March 17, 2013 by Robert Wascher
Filed under A Cancer Prevention Guide for the Human Race, Firearms, Gun Control Laws, Gun Control Legislation, Guns, Mass Shootings, Murder, Risk of Death, Suicide, Violence, Weekly Health Update, death, mortality, premature death
A new study links gun control laws with a significant decrease in deaths caused by firearms.
IMPACT OF GUN CONTROL LEGISLATION ON GUN DEATHS
Each year, more than 30,000 people are killed by firearms in the United States. In 2010 alone, 68 percent of the more than 16,000 murders recorded in the United States were carried out using firearms, while 51 percent of the more than 38,000 suicides were associated with the use of firearms. Recent mass shootings, including those in Colorado, Wisconsin and Connecticut, have further aggravated the ongoing debate by people on both sides of this issue, as new gun control legislation is being considered by Congress.
Amidst the vigorous and ongoing debate regarding gun control legislation, passionate claims are being made by those for and against such legislation. For example, one argument put forth by advocates of minimal (or no) gun control is that placing limitations, of any kind, on gun ownership is not an effective means of reducing deaths caused by firearms. Yet, there is fairly abundant research data available linking the presence of guns in the home with a significant increase in the risk of gun-associated death (compared to homes in which there are no firearms), including both homicides and suicides associated with the use of firearms.
The effectiveness of existing gun control laws has also been heavily debated by opposing camps, with little consensus being arrived at in this area. Now, a newly published public health study adds compelling data linking tighter gun ownership regulations with a lower overall risk of gun-associated deaths, including homicide and suicide. This new study appears in the current issue of the journal JAMA Internal Medicine.
The authors of this study combined a review of firearms-related deaths in each state (using data from the Centers for Disease Control) with a review of existing gun control laws in each state. Following an analysis of this extensive data, the impact of gun control legislation on gun-associated deaths was then assessed for each state. The researchers also attempted to control for other socioeconomic and demographic factors known to be associated with gun-associated deaths, including age, gender, race/ethnicity, poverty, unemployment, level of education, population density, violence-related deaths not associated with firearms, and household firearm ownership.
Over the 4-year duration of this public health study, there were 121,084 gun-associated deaths in the United States. The average incidence of firearm-associated deaths varied significantly between individual states, ranging from a low of 2.9 per 100,000 people in Hawaii to a high of 17.9 per 100,000 people in Louisiana. Strikingly, states with the most stringent gun control laws had a 42 percent lower overall incidence of deaths associated with guns when compared with those states having the least stringent (or no) laws. More specifically, firearm-associated suicides were 37 percent less common in states with more stringent gun control laws, when compared to states with minimal or no gun control laws. Similarly, the incidence of firearm-associated murders was 40 percent lower in states with higher level gun control laws, compared to states with minimal or no firearms laws.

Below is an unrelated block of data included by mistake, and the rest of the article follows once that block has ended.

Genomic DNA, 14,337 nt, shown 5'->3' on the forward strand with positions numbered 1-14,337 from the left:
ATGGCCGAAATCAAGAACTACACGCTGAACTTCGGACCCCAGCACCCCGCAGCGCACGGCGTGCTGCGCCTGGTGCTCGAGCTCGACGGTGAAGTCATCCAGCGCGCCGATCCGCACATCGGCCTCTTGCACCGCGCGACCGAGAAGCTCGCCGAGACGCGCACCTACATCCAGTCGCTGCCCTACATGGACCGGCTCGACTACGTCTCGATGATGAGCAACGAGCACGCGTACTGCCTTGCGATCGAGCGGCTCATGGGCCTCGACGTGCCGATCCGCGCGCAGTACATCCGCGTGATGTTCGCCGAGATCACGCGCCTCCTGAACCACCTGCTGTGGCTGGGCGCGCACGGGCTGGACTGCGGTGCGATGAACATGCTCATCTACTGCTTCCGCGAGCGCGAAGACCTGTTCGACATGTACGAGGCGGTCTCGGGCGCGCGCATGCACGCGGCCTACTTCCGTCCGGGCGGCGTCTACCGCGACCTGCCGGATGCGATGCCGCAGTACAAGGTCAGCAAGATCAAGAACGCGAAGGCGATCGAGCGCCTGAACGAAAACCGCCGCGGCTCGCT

Taken together, the data presented in this landmark public health study significantly linked the presence of gun control laws with a marked decrease in firearms-associated deaths (including both suicides and murders), and the absence of such legislation was associated with a significant increase in gun-associated deaths.
I do not aim to take a “political side” in the ongoing debate regarding gun control legislation in this article. However, the findings of this study, as with prior public health studies, strongly link the presence of gun control legislation, at the individual state level, with a significant decrease in the incidence of gun-associated deaths, including both suicides and murders. Sadly, however, I do not think that studies such as this one, no matter how scientifically valid, will do much to change the tenor of the ongoing debate regarding gun control legislation, particularly since recent mass shootings in the United States, including the shocking murder of 26 elementary school children and their teachers on December 14, 2012 in Connecticut, appear to have done little to bridge the enormous gap between those favoring more rigorous gun control legislation and those who remain opposed to such legislation. That being said, I hope that those responsible for considering and enacting such legislation will pay attention to public health studies such as this one when it comes time for them to cast their votes….
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At this time, more than 8 percent of Americans are unemployed. According to the Bureau of Labor Statistics, however, the unemployment rate for veterans who served on active duty between September 2001 and December 2011 is now more than 12 percent. A new website, Veterans in Healthcare, seeks to connect veterans with potential employers. If you are a veteran who works in the healthcare field, or if you are an employer who is looking for physicians, advanced practice professionals, nurses, corpsmen/medics, or other healthcare professionals, then please take a look at Veterans in Healthcare. As a retired veteran of the U.S. Army, I would also like to personally urge you to hire a veteran whenever possible.
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Dr. Wascher is an oncologic surgeon, professor of surgery, cancer researcher, oncology consultant, and a widely published author
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